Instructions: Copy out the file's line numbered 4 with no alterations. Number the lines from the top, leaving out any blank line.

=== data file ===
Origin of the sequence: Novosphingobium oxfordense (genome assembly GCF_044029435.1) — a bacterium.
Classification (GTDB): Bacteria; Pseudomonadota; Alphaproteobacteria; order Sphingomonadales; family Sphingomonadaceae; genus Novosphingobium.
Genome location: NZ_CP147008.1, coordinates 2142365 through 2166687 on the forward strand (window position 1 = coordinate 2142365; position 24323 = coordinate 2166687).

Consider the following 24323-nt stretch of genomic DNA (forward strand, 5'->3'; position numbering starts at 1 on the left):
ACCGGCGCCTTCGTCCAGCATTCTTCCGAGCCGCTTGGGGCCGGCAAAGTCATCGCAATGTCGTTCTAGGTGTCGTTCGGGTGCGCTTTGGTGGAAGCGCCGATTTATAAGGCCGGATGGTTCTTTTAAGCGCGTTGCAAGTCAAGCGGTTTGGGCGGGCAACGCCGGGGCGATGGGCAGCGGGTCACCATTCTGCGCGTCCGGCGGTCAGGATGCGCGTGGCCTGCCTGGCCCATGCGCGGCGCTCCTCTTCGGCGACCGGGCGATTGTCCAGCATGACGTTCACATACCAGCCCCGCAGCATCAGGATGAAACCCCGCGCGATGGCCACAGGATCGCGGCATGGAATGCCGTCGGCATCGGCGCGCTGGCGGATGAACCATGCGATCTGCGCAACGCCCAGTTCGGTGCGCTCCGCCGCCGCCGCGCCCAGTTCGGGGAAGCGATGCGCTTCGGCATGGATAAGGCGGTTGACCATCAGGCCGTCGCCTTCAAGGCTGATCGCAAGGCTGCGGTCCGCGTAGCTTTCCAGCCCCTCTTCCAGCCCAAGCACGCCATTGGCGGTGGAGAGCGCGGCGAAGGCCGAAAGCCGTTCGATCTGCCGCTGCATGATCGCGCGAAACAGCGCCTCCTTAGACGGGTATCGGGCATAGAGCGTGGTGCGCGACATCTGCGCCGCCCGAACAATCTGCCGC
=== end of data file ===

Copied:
Consider the following 24323-nt stretch of genomic DNA (forward strand, 5'->3'; position numbering starts at 1 on the left):